BURLINGTON, Ky. – Kyler, a 10-year-old boy from Monclova, Ohio, is winning a water game at Camp Ernst.
“It’s three-to-nothing,” he said, indicating in the direction of his opponents with his water gun. “We’re definitely beating them.”
Although Kyler insists there’s an objective to the game, it looks like a group of shirtless boys having fun, joyfully soaking one another in the summer sun.
And that’s exactly what it is. The boys’ glowing faces completely eclipse their scars.
The boys are campers this week at Camp Ytiliba (“ability” spelled backward), a program established in 1989 at Shriners Hospital for Children – Cincinnati for patients who have survived a burn injury. The camp provides a place for the patients – both girls and boys – to feel comfortable in their own skin, without the looks or whispers they might receive when otherwise out in public.
“We get a lot of phone calls from families who say that other camps won’t take their kid or their kid can’t go to other camps for whatever reason, so, often, this is their kid’s one chance to go to a summer camp,” said Melissa Blaney, a nurse at Shriners and co-coordinator of Camp Ytiliba. “It’s the one place they can feel like a kid.”
Connections with Other Campers
In addition to water activities, which include a giant water slide and canoeing, Camp Ytiliba offers horseback riding, arts and crafts, relay races, swimming and high rope courses.
The annual camp is free – expenses are covered through charitable donations – for patients between the ages of 9 and 16.
“If they’re younger than 9, they might get homesick,” Blaney said.
That’s a problem because the 49 campers this year are from all over the country, as well as one from Canada.
Rylea, a 9-year-old girl from Gary, Indiana, was homesick when she first arrived at Camp Ernst on Sunday.
“I was nervous I wouldn’t make any friends because I didn’t know anyone,” she said. “But then I made friends with another girl right away and now I can’t wait to come back next year.”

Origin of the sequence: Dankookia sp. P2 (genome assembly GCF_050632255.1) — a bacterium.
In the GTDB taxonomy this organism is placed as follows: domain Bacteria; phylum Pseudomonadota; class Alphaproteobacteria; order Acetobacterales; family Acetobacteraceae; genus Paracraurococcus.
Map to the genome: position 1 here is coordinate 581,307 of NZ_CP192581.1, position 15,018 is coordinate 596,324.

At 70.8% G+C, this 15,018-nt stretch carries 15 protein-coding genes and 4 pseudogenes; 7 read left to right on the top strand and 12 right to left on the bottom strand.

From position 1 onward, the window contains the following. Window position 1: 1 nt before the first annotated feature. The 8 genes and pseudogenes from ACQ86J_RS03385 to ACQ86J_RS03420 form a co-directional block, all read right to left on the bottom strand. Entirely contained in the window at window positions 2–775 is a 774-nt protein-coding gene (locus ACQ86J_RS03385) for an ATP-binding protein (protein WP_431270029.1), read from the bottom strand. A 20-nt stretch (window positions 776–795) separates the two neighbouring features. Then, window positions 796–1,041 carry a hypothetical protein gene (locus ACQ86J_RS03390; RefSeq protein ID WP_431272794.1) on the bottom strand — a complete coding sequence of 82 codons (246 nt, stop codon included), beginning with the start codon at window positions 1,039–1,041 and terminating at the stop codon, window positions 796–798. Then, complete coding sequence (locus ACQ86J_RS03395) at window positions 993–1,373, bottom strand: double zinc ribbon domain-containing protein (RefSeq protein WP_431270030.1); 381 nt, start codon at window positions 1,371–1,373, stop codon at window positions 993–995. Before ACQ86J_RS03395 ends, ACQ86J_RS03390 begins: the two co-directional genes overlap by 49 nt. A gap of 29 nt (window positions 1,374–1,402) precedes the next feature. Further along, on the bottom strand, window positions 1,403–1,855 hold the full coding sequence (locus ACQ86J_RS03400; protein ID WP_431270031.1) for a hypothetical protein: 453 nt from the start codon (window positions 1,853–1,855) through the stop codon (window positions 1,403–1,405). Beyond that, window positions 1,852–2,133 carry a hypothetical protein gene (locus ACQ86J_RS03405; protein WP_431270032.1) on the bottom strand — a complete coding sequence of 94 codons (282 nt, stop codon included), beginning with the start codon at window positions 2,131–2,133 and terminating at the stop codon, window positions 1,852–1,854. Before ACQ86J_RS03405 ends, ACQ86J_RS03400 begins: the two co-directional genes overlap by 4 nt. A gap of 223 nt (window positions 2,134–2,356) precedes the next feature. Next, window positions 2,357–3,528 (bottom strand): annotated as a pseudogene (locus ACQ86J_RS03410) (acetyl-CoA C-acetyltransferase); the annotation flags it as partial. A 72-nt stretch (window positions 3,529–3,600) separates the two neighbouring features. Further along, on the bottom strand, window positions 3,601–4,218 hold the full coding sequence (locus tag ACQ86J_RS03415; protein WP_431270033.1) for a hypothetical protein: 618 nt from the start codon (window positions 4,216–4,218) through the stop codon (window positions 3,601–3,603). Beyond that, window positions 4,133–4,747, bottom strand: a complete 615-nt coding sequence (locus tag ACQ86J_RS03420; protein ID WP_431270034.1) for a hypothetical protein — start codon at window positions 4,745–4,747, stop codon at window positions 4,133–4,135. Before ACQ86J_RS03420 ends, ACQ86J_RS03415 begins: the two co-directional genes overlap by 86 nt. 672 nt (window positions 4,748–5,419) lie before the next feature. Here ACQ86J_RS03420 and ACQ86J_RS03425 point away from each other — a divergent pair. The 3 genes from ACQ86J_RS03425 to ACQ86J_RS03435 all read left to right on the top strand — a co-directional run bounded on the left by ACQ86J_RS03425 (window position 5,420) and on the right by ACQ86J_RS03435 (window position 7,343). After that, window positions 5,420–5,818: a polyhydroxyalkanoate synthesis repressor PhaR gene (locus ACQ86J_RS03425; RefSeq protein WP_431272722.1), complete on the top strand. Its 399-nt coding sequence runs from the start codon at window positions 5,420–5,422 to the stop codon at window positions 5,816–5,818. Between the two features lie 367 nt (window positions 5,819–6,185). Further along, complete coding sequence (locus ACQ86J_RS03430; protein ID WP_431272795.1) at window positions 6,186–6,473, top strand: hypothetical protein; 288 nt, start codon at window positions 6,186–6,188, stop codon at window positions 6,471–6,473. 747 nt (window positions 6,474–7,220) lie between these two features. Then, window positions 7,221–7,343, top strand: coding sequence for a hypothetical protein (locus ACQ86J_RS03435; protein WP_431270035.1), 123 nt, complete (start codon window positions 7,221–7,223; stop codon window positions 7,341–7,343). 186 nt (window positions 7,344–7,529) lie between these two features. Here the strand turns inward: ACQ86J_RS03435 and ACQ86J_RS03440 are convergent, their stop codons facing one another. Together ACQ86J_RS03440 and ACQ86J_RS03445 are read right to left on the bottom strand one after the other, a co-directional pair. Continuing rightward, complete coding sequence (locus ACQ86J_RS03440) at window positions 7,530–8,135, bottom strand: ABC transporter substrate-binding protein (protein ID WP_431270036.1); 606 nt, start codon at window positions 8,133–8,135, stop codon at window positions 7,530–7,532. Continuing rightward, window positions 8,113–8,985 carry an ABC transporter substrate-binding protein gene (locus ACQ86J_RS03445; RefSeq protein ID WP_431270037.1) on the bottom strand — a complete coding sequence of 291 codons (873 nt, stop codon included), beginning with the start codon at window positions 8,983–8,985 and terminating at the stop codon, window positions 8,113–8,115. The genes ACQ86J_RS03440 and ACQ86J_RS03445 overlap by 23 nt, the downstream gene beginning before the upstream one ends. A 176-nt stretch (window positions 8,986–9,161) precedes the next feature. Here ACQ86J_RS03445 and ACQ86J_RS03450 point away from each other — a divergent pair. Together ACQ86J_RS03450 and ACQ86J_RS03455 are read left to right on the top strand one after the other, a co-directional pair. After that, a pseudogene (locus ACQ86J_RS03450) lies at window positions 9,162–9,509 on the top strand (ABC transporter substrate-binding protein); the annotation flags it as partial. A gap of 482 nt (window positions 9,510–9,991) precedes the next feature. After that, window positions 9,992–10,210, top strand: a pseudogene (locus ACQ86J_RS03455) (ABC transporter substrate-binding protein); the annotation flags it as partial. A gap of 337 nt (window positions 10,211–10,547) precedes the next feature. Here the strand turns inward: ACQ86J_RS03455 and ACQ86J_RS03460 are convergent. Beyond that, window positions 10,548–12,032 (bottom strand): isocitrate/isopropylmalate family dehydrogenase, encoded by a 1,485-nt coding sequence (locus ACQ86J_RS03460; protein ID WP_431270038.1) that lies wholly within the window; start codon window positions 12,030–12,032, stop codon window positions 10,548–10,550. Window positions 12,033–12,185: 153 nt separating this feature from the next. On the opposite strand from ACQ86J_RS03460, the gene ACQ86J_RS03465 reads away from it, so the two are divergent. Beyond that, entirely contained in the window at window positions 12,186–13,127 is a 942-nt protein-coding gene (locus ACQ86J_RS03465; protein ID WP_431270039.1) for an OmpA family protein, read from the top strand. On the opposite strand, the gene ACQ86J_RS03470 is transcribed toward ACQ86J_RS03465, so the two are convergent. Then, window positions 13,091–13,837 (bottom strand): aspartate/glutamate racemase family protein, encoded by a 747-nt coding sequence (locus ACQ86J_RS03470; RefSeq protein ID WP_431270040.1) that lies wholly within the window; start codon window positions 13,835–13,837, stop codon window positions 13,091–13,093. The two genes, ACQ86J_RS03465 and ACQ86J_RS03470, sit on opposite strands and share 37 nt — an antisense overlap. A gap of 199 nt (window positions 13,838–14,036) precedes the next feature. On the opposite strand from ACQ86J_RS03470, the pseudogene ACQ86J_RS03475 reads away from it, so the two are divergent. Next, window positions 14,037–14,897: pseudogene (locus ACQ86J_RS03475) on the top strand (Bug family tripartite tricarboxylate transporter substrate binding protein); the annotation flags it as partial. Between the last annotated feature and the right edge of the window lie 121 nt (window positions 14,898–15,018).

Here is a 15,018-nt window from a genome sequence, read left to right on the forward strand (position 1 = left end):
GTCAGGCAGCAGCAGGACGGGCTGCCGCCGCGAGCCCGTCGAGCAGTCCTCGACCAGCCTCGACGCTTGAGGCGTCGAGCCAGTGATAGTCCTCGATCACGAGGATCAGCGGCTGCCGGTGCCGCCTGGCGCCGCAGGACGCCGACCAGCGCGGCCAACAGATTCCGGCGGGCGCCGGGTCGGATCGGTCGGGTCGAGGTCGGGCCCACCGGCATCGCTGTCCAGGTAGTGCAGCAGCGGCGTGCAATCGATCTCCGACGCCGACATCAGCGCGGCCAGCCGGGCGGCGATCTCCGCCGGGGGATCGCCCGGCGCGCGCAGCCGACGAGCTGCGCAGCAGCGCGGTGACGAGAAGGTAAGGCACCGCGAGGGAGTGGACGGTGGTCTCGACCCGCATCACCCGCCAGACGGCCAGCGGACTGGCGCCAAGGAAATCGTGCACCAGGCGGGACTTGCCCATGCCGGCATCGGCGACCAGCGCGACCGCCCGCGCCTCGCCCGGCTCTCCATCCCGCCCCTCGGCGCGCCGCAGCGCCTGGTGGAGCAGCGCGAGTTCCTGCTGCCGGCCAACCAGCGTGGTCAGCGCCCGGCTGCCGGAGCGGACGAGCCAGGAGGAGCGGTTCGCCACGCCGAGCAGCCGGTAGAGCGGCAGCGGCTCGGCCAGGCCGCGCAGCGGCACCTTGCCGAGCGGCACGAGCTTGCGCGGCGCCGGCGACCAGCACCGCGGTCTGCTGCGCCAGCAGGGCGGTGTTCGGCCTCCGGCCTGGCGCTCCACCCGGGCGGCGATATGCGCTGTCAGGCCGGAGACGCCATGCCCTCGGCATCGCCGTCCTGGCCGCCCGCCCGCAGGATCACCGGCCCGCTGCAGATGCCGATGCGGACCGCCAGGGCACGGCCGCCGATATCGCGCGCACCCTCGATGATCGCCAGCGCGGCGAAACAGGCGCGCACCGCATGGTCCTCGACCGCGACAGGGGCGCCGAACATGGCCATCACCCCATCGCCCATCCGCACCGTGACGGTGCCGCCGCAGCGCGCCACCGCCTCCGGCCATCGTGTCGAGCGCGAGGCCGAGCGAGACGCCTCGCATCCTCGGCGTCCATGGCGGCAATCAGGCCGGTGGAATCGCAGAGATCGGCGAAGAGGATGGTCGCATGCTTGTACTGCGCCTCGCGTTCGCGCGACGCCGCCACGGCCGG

Kaylee, a 14-year-old girl from Burgin, Kentucky, also was fearful the first time she attended Camp Ytiliba four years ago.
“When I first got burned, I felt like I was alone,” she said. “I was worried when I first came to camp that no one was going to like me. Immediately, though, I made friends and people were telling me I was pretty. You get to see people who are like you at this camp. They’re now my family. I love each and every one of them.”
Counselors Who Care
This year at Camp Ytiliba, there are 16 staff counselors, all of whom are employed by Shriners.
“I want people to understand that we’re all nurses and respiratory therapists and performing countless other functions at the hospital,” Blaney said. “It’s not a hired staff that comes in and takes care of the kids for a week at the camp. It’s us. We’ve all seen them and worked with them at their bedsides during their worst times, and now we get to see them at camp. It makes every second of what we do worth it.”
In fact, Blaney first met Lauren Lind, one of the camp’s six junior counselors – patients who are over the age of 18 and invited to come back to camp in a counseling capacity – when Lind was 5 years old and first came to Shriners as a patient. Today, Lind is 20 years old and a junior at the University in Cincinnati majoring in dietetics. After she graduates, Lind wants to work at Shriners.
“This camp is so much different from other camps because you’re surrounded by people going through the same thing as you,” she said. “We help each other.”
Lind attended Camp Ytiliba as a camper when she was 16 years old. She and one of the junior counselors at the time – Alex Goyette, a Wisconsin native – became close and now are good friends. They’re serving as counselors together this year.
“My favorite part of camp was meeting the other kids,” Goyette, 23, said. “Where I’m from, there aren’t many kids who are burned. It’s nice to be with other people who have the same types of injuries as I do.”
Goyette is in his fourth year serving as a camp counselor. His favorite part of working as a counselor, he said, is helping kids get over hurdles.
“I do it out of love for the camp,” he said. “I love helping the kids. I keep in touch with quite a few of the campers. I message them on Facebook, find out how they’re doing, and text them to see if they’re coming to camp next year.”